We are independent & ad-supported. We may earn a commission for purchases made through our links.
Advertiser Disclosure
Our website is an independent, advertising-supported platform. We provide our content free of charge to our readers, and to keep it that way, we rely on revenue generated through advertisements and affiliate partnerships. This means that when you click on certain links on our site and make a purchase, we may earn a commission. Learn more.
How We Make Money
We sustain our operations through affiliate commissions and advertising. If you click on an affiliate link and make a purchase, we may receive a commission from the merchant at no additional cost to you. We also display advertisements on our website, which help generate revenue to support our work and keep our content free for readers. Our editorial team operates independently of our advertising and affiliate partnerships to ensure that our content remains unbiased and focused on providing you with the best information and recommendations based on thorough research and honest evaluations. To remain transparent, we’ve provided a list of our current affiliate partners here.

Our Promise to you

Founded in 2002, our company has been a trusted resource for readers seeking informative and engaging content. Our dedication to quality remains unwavering—and will never change. We follow a strict editorial policy, ensuring that our content is authored by highly qualified professionals and edited by subject matter experts. This guarantees that everything we publish is objective, accurate, and trustworthy.

Over the years, we've refined our approach to cover a wide range of topics, providing readers with reliable and practical advice to enhance their knowledge and skills. That's why millions of readers turn to us each year. Join us in celebrating the joy of learning, guided by standards you can trust.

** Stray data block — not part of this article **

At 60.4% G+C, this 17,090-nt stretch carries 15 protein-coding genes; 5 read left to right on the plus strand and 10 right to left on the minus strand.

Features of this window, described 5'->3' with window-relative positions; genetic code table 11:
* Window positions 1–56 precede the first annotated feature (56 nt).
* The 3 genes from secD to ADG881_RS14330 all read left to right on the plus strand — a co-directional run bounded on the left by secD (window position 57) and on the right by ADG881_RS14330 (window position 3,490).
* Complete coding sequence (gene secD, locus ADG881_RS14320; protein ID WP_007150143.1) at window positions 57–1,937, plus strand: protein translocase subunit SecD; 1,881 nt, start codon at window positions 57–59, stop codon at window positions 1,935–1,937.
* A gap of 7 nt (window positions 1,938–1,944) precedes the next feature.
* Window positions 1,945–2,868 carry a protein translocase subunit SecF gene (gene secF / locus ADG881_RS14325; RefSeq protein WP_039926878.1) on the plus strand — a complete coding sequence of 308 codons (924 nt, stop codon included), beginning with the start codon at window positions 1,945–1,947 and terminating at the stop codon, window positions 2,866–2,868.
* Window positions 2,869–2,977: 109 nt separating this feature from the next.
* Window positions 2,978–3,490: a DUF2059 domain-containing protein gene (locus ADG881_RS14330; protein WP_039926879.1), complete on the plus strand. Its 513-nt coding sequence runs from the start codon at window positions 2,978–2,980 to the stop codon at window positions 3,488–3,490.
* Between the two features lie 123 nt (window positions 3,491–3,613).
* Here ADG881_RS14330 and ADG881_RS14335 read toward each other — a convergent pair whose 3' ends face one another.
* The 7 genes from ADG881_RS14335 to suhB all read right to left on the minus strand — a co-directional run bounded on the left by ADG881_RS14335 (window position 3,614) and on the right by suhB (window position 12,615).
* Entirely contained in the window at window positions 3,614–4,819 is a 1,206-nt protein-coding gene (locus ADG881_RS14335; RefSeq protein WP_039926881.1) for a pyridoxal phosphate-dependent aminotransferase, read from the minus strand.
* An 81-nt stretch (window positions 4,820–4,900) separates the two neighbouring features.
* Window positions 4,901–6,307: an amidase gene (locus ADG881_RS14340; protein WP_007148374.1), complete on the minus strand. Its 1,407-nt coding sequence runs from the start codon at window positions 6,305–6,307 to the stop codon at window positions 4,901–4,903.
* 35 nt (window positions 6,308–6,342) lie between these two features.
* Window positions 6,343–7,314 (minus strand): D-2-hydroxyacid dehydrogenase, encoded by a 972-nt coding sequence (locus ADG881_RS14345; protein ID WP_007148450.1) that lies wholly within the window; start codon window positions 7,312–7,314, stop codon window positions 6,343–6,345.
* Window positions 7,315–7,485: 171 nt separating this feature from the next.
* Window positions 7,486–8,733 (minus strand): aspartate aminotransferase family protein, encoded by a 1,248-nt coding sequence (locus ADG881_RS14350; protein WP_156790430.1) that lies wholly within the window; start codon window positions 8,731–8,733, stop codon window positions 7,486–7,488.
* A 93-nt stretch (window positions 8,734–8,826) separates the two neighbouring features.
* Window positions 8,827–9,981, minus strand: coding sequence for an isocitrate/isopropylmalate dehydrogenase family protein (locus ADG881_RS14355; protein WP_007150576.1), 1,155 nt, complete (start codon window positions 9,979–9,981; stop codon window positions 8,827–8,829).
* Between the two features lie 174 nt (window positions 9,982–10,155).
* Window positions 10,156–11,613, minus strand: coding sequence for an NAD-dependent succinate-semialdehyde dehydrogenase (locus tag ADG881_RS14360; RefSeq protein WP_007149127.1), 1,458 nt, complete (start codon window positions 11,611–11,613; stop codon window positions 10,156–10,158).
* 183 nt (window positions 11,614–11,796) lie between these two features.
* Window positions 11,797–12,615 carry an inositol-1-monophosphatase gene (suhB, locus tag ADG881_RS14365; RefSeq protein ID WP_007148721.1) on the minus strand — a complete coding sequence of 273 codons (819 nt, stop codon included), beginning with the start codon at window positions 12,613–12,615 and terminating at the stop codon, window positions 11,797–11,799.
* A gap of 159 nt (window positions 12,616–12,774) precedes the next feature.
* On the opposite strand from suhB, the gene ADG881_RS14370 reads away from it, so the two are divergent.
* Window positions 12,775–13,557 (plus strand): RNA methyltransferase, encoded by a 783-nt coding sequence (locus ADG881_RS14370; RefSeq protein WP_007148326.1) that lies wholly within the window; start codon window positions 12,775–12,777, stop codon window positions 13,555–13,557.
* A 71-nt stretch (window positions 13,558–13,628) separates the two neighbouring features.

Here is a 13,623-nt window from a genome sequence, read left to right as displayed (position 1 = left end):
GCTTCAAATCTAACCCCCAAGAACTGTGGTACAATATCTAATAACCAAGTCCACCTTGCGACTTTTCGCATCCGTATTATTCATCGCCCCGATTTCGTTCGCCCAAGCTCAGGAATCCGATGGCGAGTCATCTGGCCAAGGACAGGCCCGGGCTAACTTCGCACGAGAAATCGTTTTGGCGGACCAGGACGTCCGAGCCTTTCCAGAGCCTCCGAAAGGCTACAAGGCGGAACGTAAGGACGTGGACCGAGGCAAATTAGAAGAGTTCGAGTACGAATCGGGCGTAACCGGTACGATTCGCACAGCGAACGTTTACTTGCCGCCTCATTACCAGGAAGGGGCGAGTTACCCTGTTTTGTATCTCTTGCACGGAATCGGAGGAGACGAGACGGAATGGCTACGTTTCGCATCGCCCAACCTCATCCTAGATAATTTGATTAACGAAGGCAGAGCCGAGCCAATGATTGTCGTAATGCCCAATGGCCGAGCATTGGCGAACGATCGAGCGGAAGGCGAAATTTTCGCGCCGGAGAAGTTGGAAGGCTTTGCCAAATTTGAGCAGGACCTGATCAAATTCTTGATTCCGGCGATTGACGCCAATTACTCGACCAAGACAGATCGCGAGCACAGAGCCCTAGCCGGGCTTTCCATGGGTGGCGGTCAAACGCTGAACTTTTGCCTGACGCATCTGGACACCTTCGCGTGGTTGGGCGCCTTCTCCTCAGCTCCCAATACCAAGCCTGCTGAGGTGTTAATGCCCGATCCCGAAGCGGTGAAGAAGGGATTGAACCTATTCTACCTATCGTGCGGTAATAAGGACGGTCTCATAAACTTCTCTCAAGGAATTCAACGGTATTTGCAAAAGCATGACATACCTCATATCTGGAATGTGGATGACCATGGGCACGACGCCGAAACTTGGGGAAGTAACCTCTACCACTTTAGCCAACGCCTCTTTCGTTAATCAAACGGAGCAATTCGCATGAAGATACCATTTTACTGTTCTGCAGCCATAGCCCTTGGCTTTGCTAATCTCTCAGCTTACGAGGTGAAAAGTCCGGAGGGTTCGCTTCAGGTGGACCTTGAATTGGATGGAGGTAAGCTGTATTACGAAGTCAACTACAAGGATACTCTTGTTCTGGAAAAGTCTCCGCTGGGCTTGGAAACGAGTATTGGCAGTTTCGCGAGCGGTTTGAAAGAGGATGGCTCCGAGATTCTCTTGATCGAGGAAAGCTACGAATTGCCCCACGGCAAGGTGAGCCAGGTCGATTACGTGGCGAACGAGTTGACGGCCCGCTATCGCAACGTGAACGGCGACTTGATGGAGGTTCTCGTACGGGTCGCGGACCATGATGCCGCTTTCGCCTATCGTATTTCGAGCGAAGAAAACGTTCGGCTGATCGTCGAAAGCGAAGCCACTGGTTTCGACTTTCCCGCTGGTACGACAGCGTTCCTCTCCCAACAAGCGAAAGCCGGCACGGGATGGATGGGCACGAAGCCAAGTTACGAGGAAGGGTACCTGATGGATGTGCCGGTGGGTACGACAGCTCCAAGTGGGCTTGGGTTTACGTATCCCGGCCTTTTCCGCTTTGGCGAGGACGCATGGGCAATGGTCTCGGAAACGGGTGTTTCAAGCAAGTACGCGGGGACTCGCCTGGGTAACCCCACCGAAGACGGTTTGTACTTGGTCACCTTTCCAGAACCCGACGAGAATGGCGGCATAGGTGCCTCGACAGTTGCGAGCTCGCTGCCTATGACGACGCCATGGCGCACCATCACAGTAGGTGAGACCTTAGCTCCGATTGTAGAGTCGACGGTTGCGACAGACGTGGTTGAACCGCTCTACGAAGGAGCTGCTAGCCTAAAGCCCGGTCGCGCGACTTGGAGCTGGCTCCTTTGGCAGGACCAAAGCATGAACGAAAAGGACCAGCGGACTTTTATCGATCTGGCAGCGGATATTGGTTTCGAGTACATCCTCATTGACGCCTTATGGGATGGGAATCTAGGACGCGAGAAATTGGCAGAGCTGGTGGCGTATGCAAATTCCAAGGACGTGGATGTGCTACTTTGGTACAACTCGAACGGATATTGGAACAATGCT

What is Ethnomethodology?

Mary McMahon
Updated: May 21, 2024

Ethnomethodology is a branch of the social sciences which is concerned with exploring how people interact with the world and make sense of reality. It is not designed to provide people with judgments on human behavior or its causes, but rather to explain how people interact with each other and with society at large. Many people engage in a small degree of ethnomethodology every day, even though they aren't aware of it; for example, a parent explaining a concept to a child usually thinks about the way in which the child approaches the world and processes information to put the concept in terms the child will understand.

Researchers in this field are often interested in the conventions of society, and the rules which people use to place themselves and others in social contexts. An ethnomethodologist might, for example, look at social cues which people use to determine social class and occupation when interacting with someone for the first time. People in this field are also concerned with general social knowledge and concepts which are widely understood both in larger societies and smaller subsets of society.